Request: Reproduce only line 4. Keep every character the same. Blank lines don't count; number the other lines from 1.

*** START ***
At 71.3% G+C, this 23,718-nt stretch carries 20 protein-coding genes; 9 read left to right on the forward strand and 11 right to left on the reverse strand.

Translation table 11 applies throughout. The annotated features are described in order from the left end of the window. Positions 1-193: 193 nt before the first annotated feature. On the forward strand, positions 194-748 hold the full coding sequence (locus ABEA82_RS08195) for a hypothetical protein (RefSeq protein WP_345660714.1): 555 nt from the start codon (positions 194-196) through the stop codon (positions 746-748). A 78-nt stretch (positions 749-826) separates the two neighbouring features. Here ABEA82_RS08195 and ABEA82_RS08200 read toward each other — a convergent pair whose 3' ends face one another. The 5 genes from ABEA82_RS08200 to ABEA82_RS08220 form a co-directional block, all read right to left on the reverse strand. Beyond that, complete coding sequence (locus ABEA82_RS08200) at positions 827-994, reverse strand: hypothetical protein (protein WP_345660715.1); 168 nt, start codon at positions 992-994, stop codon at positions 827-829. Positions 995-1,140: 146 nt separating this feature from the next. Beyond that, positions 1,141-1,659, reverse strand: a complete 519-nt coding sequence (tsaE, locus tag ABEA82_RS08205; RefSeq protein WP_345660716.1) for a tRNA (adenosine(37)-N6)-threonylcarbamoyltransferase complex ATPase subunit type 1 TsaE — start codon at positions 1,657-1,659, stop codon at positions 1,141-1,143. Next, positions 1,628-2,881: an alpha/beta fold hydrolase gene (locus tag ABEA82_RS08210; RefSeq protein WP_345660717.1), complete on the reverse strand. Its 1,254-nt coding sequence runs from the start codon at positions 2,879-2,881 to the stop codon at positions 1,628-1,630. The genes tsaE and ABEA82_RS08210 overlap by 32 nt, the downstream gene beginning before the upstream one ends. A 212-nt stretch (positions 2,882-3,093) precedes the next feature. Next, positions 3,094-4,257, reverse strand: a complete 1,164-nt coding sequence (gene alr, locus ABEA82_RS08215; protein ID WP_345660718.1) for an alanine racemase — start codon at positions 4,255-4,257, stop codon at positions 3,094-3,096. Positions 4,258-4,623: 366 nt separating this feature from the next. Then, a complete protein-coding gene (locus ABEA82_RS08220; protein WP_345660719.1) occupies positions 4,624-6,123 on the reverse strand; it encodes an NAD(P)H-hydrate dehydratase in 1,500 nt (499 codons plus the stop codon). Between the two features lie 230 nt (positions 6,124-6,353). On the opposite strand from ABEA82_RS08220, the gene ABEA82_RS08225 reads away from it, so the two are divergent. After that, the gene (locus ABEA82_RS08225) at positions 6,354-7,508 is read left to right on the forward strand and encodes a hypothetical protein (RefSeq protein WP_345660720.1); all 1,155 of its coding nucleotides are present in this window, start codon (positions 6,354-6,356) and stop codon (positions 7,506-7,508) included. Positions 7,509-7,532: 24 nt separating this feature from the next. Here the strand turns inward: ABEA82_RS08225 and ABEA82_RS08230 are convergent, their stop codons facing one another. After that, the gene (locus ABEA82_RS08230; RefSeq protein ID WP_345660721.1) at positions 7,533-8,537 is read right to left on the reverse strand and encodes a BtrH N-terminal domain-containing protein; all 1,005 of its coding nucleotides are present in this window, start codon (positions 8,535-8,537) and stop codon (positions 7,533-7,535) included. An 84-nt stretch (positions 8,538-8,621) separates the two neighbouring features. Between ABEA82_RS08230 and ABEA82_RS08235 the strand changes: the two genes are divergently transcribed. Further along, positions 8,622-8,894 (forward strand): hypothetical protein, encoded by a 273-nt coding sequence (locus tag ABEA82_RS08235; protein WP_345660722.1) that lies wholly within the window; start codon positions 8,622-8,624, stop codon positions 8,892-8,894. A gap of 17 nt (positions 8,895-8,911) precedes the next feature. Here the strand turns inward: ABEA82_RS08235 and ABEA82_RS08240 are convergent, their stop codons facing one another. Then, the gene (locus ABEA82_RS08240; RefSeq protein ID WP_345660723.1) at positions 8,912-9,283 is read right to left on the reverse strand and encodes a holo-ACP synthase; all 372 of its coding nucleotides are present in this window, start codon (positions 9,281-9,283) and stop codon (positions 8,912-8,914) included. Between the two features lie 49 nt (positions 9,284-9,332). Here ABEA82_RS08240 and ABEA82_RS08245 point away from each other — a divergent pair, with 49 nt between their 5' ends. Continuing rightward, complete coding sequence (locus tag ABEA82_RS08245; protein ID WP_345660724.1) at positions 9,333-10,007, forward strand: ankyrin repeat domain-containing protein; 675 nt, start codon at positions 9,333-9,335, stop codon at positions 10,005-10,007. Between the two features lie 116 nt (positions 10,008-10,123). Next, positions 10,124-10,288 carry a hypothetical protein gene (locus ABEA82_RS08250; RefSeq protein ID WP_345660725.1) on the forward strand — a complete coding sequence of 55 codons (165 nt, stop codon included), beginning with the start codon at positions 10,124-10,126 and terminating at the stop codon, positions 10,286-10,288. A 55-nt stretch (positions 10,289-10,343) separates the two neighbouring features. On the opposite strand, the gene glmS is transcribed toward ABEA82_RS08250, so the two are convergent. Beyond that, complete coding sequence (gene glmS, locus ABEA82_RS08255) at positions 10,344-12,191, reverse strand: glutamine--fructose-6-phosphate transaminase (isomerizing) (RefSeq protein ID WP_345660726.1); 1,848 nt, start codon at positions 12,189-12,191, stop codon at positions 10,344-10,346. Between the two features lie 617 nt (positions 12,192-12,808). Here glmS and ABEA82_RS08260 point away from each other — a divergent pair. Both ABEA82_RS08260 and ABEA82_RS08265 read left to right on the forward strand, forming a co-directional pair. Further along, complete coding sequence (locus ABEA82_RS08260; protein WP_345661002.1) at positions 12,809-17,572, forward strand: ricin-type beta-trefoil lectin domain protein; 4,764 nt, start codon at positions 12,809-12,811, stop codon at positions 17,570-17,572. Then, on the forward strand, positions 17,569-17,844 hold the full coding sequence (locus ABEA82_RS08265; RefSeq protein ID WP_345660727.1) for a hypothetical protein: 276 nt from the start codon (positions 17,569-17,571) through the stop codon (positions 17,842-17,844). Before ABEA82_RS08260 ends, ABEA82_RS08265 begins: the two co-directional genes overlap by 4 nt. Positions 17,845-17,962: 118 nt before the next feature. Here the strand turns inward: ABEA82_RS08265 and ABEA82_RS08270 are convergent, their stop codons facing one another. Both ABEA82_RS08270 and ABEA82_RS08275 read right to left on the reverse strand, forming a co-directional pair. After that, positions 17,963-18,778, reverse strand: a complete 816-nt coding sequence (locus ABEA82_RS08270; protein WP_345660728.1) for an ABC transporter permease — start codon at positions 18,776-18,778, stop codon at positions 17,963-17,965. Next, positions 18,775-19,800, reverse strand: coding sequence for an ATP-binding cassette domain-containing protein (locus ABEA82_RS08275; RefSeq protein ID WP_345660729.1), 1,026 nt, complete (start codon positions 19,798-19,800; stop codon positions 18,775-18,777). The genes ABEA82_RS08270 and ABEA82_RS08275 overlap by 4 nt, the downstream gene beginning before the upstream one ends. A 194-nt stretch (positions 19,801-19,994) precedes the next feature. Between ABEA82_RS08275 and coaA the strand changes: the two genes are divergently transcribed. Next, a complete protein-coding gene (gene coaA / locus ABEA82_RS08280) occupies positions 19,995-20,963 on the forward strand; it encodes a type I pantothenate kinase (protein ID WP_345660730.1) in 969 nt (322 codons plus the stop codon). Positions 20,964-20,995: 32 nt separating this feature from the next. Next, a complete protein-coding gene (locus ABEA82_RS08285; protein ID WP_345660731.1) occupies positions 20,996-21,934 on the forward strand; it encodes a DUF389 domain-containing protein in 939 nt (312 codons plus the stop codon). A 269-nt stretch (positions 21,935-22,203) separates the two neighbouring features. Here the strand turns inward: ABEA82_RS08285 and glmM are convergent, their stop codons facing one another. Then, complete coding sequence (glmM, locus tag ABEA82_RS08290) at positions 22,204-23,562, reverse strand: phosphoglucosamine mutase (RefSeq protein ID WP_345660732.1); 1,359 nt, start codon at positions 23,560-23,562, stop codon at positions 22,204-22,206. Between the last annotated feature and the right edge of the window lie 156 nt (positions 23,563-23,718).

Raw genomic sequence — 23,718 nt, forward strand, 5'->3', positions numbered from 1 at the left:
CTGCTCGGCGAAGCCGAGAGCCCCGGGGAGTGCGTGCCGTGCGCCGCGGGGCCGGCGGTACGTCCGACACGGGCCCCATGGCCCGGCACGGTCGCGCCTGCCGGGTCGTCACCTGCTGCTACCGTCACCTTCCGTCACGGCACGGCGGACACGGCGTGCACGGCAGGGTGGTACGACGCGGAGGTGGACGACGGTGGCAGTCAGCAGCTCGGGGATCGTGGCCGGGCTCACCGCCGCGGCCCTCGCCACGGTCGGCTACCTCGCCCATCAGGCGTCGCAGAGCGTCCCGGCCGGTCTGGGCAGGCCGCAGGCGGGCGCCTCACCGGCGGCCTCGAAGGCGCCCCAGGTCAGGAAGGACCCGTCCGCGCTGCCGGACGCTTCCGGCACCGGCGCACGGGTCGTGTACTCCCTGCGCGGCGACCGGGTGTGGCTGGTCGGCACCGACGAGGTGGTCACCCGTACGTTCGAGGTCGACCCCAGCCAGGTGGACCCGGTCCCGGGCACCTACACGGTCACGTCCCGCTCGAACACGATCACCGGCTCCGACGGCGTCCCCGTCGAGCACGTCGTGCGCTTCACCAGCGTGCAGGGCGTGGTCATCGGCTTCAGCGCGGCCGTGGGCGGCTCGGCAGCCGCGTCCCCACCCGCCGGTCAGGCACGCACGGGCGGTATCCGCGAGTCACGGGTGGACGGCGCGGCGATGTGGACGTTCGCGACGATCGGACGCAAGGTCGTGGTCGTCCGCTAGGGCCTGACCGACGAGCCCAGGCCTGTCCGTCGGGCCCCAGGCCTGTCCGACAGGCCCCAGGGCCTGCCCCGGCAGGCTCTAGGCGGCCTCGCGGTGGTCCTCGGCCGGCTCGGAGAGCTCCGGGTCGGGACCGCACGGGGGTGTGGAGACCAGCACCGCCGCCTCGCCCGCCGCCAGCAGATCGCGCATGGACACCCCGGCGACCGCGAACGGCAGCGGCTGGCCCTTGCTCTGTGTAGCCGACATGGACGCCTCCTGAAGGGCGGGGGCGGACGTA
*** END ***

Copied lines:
CTGCTCGGCGAAGCCGAGAGCCCCGGGGAGTGCGTGCCGTGCGCCGCGGGGCCGGCGGTACGTCCGACACGGGCCCCATGGCCCGGCACGGTCGCGCCTGCCGGGTCGTCACCTGCTGCTACCGTCACCTTCCGTCACGGCACGGCGGACACGGCGTGCACGGCAGGGTGGTACGACGCGGAGGTGGACGACGGTGGCAGTCAGCAGCTCGGGGATCGTGGCCGGGCTCACCGCCGCGGCCCTCGCCACGGTCGGCTACCTCGCCCATCAGGCGTCGCAGAGCGTCCCGGCCGGTCTGGGCAGGCCGCAGGCGGGCGCCTCACCGGCGGCCTCGAAGGCGCCCCAGGTCAGGAAGGACCCGTCCGCGCTGCCGGACGCTTCCGGCACCGGCGCACGGGTCGTGTACTCCCTGCGCGGCGACCGGGTGTGGCTGGTCGGCACCGACGAGGTGGTCACCCGTACGTTCGAGGTCGACCCCAGCCAGGTGGACCCGGTCCCGGGCACCTACACGGTCACGTCCCGCTCGAACACGATCACCGGCTCCGACGGCGTCCCCGTCGAGCACGTCGTGCGCTTCACCAGCGTGCAGGGCGTGGTCATCGGCTTCAGCGCGGCCGTGGGCGGCTCGGCAGCCGCGTCCCCACCCGCCGGTCAGGCACGCACGGGCGGTATCCGCGAGTCACGGGTGGACGGCGCGGCGATGTGGACGTTCGCGACGATCGGACGCAAGGTCGTGGTCGTCCGCTAGGGCCTGACCGACGAGCCCAGGCCTGTCCGTCGGGCCCCAGGCCTGTCCGACAGGCCCCAGGGCCTGCCCCGGCAGGCTCTAGGCGGCCTCGCGGTGGTCCTCGGCCGGCTCGGAGAGCTCCGGGTCGGGACCGCACGGGGGTGTGGAGACCAGCACCGCCGCCTCGCCCGCCGCCAGCAGATCGCGCATGGACACCCCGGCGACCGCGAACGGCAGCGGCTGGCCCTTGCTCTGTGTAGCCGACATGGACGCCTCCTGAAGGGCGGGGGCGGACGTA